Welcome to another edition of the MLB Power Rankings. There's a new sheriff in town as the Texas Rangers prove deserving of the top seed.
It’s time for another edition of the MLB Power Rankings. For the uninitiated, we rank all 30 MLB clubs from first to 30th while taking into account not only their outright win-loss records but their performances against the runline as well. In some cases, the spread can even tip the balance in favour of a mediocre team and against another that otherwise would be considered good.
All data collected is as of Friday, June 9 prior to any games on the schedule.
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MLB Power Rankings
1. Texas Rangers (40-21, runline: 40-21)
We have a new number one! Lurking in second place two weeks ago, the Rangers have risen to become the top dog in the MLB. True, they don’t have quite as good a win-loss record as some of their closest rivals BUT at the time of writing no one has covered the runline 40 times. First place in the AL West helps as well. Texas has the best collective batting average in the majors with .277. Marcus Semien is hitting .299.
2. Baltimore Orioles (38-24, runline: 39-23)
The club that ranked first overall in the previous two editions is knocked off its perch into second place. Nothing too dramatic. If Texas has covered its runlines the most often, Baltimore has done so the second-most often. The bullpen has collectively earned 20 saves so far, good for fourth in a tie with Toronto. Look no further then Felix Bautista’s 16.
3. Tampa Bay Rays (46-19, runline: 37-28)
No, Tampa Bay’s performance ATS isn’t significantly better than teams ranked just behind them, but it’s still a decent record and we have no choice but to give some love to the only team that has yet to lose 20 games. The Orioles may rank second in our fun little exercise, but the Rays still lead the AL East by 6.5 games. Yandy Diaz continues to impress at bat.
4. Arizona Diamondbacks (37-25, runline: 37-25)
Arizona continues to defy the odds. Sixth when we last wrote this column, they jump two spots to fourth. At this stage of the season, even though a lot of baseball is left to be played, it feels safe to say that they and the Orioles are catching a lot of pundits off guard. Offensively they’re in a terrific race for second in MLB for batting average. Corbin Carroll (.300) and Lourdes Gurriel Jr. (.310) are really slugging this season.
5. Los Angeles Dodgers (36-27, runline: 35-28)
After the top four, few teams really stand out in the top ten. The Dodgers were fourth last time and lose one spot. They’ve caught up with Tampa Bay in the home run category, trailing only by one heading into Friday’s action. As a unit they’ve hit a total of 107. Max Muncy (18) and Mookie Betts (16) are doing most of the damage in that respect.
6. New York Yankees (37-27, runline: 35-29)
This may not be the season in which the Yankees return to glory, but it also seems inevitable that they’ll be “part of the conversation” until the end of the year. They’re not amazing, but also far too good to be overlooked. We’re trying to think of something to say that doesn’t involve Aaron Judge, but the guy leads the team in home runs, batting average, RBIs, and slugging. So, yeah, Aaron Judge is very good.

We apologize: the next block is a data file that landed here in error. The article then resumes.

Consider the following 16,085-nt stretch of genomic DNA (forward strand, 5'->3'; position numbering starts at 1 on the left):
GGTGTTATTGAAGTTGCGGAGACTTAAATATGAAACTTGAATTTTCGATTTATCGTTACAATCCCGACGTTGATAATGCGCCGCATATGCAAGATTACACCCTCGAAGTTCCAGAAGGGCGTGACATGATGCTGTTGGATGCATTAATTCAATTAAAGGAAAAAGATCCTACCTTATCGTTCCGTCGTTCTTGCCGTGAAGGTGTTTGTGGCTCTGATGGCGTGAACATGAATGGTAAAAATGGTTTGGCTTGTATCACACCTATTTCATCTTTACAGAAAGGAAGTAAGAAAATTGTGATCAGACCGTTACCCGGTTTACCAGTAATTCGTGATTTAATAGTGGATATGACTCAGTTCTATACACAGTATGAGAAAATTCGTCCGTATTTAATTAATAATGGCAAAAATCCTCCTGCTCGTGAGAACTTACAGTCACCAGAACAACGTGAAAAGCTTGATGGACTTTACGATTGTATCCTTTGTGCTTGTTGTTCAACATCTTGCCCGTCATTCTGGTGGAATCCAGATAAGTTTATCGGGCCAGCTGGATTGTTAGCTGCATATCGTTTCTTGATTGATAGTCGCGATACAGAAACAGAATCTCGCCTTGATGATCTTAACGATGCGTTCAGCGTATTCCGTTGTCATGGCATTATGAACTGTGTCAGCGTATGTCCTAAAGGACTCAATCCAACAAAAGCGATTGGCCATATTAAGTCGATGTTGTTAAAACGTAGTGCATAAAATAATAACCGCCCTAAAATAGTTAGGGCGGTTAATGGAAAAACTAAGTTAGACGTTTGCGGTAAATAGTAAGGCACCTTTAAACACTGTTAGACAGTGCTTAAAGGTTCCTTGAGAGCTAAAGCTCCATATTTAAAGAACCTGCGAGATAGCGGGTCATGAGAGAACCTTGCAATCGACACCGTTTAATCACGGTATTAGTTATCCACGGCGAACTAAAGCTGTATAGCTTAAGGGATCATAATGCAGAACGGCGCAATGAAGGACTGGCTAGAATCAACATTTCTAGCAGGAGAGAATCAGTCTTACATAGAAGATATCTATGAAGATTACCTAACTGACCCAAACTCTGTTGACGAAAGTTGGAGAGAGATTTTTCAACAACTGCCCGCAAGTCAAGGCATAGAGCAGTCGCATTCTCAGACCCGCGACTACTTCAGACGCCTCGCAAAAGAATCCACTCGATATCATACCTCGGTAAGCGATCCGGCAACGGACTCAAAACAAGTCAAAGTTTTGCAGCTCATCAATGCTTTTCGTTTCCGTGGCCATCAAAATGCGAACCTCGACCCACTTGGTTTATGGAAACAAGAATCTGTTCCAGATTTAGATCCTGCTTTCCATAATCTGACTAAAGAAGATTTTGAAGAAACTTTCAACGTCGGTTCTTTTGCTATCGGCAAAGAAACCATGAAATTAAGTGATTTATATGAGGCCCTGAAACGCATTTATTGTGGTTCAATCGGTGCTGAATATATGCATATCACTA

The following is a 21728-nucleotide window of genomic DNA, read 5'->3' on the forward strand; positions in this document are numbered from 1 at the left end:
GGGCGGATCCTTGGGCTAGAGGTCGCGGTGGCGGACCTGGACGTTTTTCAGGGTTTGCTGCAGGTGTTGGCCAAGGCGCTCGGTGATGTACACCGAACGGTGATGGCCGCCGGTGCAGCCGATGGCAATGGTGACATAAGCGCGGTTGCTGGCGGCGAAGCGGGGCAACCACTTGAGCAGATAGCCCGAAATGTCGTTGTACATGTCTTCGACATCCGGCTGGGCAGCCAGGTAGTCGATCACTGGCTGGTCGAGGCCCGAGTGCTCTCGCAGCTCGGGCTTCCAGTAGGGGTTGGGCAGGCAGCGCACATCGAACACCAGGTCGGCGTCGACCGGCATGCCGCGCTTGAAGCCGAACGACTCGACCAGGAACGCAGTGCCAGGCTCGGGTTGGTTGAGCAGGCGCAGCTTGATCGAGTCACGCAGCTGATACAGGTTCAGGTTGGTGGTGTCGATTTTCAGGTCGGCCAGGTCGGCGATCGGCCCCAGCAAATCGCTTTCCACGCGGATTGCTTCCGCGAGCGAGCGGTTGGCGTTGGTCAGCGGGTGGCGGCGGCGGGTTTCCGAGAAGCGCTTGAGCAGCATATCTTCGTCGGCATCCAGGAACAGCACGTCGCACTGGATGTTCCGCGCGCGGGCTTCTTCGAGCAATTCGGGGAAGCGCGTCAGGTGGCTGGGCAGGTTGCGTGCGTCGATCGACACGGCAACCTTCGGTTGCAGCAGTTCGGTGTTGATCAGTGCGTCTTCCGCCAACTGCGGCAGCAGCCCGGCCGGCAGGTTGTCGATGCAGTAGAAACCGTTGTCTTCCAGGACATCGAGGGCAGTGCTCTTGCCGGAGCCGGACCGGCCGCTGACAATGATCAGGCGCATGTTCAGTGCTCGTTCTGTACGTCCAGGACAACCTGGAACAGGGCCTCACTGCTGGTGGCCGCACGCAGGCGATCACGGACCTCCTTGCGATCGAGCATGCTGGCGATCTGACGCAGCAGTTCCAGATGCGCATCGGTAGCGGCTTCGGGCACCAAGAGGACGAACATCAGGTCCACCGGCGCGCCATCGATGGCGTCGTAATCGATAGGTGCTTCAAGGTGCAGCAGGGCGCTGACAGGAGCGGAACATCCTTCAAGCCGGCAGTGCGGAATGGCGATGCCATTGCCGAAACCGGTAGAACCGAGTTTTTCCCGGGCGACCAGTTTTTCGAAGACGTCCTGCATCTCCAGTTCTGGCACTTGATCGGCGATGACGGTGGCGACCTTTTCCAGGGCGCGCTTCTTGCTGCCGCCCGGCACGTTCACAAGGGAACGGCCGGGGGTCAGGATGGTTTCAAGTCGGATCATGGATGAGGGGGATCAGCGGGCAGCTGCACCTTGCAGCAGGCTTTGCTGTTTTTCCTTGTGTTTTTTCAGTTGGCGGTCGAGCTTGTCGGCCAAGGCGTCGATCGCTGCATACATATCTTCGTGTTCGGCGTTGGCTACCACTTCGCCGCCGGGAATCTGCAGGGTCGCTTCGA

7. Cincinnati Reds (29-34, runline: 37-26)
Don’t pretend as if you didn’t think this was a possibility. From the earliest editions of the column we took notice of how, despite Cincy’s mediocre win-loss tally, they were very dependable against the runline. They’ve covered more than the two teams ahead of them! No, they won’t be a playoff team unless a minor miracle occurs, but betters can put their faith in this rag-tag bunch that usually loses, but barely.
8. Houston Astros (36-27, runline: 33-30)
So the Astros have finally done it. After two months of languishing far behind the rest in the power rankings, the defending champions crack the top 10. Ironically, they do so after losing three of four to the Blue Jays, but because the games were close, their record ATS still isn’t that bad. The pitching staff has earned the best ERA in baseball with 3.25, in large part thanks to Famber Valdez and Christian Javier.
9. Washington Nationals (25-36, runline: 36-25)
Washington is like Cincinnati but slightly worse. Bottom dwellers of the NL East, Washington covers the spread with startling regularity. Looking at the leaderboards, that relative success seems to come from the offence. The Nationals are in a tie for third with their .263 batting average. Joey Meneses leads the way with .305.
10. Pittsburgh Pirates (32-29, runline: 32-29)
It looks as though that one time the Pirates got us very excited was indeed just a tiny blip on the radar. They’re by no means a bad team, just nothing to write home about. Starting Pitcher Mitch Keller is having a great campaign with a 7-2 record and 3.60 ERA. He always gives the team a chance to win when sent to the mound.
11. Atlanta Braves (38-24, runline: 28-34)
A team with this good a win-loss record can’t be placed further down the rankings than 11th. At the very least betters can take them on the moneyline. On the flip side, stay away from the runline. They’ve been mediocre-to-poor in that respect all season, which is why they struggle in this column despite being the best team in the NL East. Ronald Acuna Jr. is a man playing amongst boys it seems: .332 average, 12 home runs, 34 RBIs.
12. Los Angeles Angels (34-30, runline: 32-32)
The Angels earn their best ranking yet. L.A. is in tough in the AL West, with both Houston and Texas playing good baseball, but at least things are improving, if only incrementally. Yes, Shohei Ohtani is impressive, but check out this Gio Urshela guy (.304 average).
13. San Francisco Giants (32-30, runline: 31-31)
Apologies in advance to the readers. Past the 12th and pretty much until we get to the juicy parts near the bottom, a lot of this will read like a blur. San Fran has its best ranking yet – they hovered around 20th a lot – but that doesn’t mean much given they’re two games above .500. They are also exactly .500 ATS, which is what they were when we wrote this column two weeks ago…
14. Miami Marlins (35-28, runline: 29-34)